Monday 23 October 2017

17 tips to get your kids interested in gardening

Gerry Daly offers his top advice when it comes to getting children interested in gardening.
Gerry Daly offers his top advice when it comes to getting children interested in gardening.

Gerry Daly offers his top advice when it comes to getting children interested in gardening.

Do give children a share of the garden for their own play activities - a dedicated play area, swing, covered sand box.

Do give children part of the garden for their own growing projects, an area as small as one square metre can be very effective and very manageable.

Do start children on growing projects that give quick results, seeds that emerge quickly and grow fast, see the list of seeds and plants to try.

Do allow them access for games to all parts of the garden, and even if the football knocks the occasional flower off a rose bush, it will re-grow plenty more.

Do give children ownership of their 'own' trees and shrubs, especially fruit trees, as they will even as adults continue to identify a tree as theirs.

Do give them a wide experience of sowing seeds, bulbs, trees shrubs and flowers, all kinds of plants.

Do ask them to help in small ways, fetching a trowel or a packet of seeds, or holding a tree upright as you plant it.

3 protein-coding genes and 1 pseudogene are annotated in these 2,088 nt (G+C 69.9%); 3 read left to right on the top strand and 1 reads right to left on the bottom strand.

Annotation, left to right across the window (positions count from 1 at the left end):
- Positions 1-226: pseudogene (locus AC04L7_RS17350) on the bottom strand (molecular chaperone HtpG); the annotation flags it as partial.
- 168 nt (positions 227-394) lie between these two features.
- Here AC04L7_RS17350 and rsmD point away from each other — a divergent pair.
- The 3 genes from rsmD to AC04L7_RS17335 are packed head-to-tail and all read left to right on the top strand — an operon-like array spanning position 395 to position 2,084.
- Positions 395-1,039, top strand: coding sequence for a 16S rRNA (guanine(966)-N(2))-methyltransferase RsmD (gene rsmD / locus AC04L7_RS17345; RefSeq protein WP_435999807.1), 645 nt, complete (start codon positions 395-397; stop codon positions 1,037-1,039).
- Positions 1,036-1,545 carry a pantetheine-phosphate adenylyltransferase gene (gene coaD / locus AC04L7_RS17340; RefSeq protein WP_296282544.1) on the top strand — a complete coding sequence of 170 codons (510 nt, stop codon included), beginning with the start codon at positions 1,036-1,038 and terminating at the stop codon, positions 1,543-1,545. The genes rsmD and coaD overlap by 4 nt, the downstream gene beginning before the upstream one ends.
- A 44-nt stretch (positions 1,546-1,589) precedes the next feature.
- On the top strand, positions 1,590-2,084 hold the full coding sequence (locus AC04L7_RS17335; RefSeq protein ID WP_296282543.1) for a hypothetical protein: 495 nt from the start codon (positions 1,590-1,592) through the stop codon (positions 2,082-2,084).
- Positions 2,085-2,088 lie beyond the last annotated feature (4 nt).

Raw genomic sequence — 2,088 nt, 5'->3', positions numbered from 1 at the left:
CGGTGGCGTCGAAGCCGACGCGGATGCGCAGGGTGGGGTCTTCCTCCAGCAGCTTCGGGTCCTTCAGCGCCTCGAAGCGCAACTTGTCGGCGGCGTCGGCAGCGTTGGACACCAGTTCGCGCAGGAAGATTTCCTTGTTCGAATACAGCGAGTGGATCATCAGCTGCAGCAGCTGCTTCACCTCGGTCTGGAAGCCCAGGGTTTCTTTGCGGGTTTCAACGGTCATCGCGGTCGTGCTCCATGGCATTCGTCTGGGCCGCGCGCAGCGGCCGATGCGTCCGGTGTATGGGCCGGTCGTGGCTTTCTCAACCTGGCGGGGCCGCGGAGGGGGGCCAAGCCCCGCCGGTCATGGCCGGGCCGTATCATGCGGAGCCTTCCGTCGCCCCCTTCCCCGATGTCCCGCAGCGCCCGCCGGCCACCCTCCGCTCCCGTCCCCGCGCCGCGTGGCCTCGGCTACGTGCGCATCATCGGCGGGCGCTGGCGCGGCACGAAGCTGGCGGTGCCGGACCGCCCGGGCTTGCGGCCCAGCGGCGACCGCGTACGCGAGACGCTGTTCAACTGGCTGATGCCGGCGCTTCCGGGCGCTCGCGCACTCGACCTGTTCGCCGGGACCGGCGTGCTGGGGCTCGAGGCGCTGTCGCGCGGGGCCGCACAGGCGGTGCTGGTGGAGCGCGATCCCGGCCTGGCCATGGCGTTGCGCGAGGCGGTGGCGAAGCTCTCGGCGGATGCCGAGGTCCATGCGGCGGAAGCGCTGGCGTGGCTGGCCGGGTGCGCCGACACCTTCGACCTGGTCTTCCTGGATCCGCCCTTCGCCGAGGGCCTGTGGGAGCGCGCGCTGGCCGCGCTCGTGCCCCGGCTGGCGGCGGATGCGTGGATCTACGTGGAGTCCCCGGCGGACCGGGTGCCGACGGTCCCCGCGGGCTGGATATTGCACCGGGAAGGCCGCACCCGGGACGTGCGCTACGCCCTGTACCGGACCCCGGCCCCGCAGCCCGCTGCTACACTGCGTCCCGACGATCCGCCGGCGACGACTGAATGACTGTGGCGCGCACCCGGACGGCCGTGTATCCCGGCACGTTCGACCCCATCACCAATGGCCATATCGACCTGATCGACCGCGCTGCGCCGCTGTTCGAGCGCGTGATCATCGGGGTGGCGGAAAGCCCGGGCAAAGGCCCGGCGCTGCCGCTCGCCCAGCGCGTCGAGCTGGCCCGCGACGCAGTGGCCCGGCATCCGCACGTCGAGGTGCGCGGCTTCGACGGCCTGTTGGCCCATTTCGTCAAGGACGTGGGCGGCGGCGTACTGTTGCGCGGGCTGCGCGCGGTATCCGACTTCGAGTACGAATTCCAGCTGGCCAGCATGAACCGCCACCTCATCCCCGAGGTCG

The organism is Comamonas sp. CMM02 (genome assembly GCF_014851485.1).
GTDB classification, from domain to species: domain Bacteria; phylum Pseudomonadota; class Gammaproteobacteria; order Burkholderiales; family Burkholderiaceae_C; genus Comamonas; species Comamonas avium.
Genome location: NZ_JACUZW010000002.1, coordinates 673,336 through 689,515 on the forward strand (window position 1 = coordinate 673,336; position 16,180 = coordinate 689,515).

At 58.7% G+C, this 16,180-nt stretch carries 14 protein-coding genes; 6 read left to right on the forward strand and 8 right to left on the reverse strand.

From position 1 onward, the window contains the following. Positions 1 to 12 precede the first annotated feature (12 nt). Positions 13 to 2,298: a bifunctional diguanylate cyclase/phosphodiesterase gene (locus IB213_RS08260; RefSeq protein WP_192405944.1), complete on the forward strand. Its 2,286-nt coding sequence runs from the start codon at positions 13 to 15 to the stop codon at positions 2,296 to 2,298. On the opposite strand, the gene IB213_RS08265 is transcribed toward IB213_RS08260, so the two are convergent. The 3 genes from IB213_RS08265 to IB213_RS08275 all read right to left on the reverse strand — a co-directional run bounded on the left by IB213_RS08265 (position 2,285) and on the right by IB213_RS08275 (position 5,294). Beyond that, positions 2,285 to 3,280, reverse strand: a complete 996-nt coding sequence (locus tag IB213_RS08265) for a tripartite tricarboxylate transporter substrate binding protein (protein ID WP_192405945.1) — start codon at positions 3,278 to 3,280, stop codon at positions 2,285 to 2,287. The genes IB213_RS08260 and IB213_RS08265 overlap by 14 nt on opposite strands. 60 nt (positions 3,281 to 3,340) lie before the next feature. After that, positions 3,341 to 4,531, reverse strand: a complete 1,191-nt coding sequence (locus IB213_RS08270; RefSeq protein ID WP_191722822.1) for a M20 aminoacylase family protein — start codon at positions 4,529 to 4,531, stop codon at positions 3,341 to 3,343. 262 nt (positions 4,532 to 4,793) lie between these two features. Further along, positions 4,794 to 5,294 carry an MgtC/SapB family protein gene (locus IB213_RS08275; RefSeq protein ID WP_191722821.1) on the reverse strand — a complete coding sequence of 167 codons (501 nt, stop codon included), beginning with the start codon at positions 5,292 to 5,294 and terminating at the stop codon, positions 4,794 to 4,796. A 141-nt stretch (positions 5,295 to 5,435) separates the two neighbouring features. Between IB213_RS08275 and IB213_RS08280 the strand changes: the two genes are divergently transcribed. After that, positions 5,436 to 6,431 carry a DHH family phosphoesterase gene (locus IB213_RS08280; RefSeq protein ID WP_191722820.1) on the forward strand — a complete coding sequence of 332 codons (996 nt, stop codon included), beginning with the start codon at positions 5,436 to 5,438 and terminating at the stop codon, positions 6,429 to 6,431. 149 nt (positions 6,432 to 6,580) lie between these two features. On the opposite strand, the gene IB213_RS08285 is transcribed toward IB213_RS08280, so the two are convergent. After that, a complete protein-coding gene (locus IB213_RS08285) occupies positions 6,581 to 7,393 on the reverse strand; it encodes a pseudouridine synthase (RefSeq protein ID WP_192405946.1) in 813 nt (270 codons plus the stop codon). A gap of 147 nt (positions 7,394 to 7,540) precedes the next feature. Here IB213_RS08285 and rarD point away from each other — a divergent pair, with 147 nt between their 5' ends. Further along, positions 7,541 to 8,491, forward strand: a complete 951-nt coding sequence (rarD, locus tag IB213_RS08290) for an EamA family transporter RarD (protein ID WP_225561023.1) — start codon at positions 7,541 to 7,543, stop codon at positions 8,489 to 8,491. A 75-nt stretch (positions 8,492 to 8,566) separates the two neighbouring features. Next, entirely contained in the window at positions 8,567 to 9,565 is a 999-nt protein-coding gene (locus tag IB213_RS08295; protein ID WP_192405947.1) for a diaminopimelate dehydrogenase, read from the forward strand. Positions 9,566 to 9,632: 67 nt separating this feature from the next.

Do let them record the garden with photos or drawings of the projects they took part in, the highest sunflower, for instance.

Do give them a jaunt in the wheelbarrow, just tip them out carefully!

Do let them break off 'doing gardening' whenever something else distracts them, as they will come back for more.

Do let children climb garden trees to a safe height, but always keep an eye on what they are doing.

Do give children basic experiments to try, such as watering one potted plant and not another, or covering a small area of grass for a few days to exclude light.

Do set up wildlife features, such as nest boxes, insect hotels and bird feeders and ensure feeding renewal.

Do bury a time capsule, in the form of a plastic drinks bottle with names, photos, drawings and a message, when planting a tree.

Don't ask children to carry out onerous tasks, such as weeding for hours, because their early experience should always be positive and fun.

Don't allow children access to the site of heavy work, such as wall or fence building or the laying of paving slabs.

Don't allow children access to the garden when garden machinery is in use.

Sunday Independent

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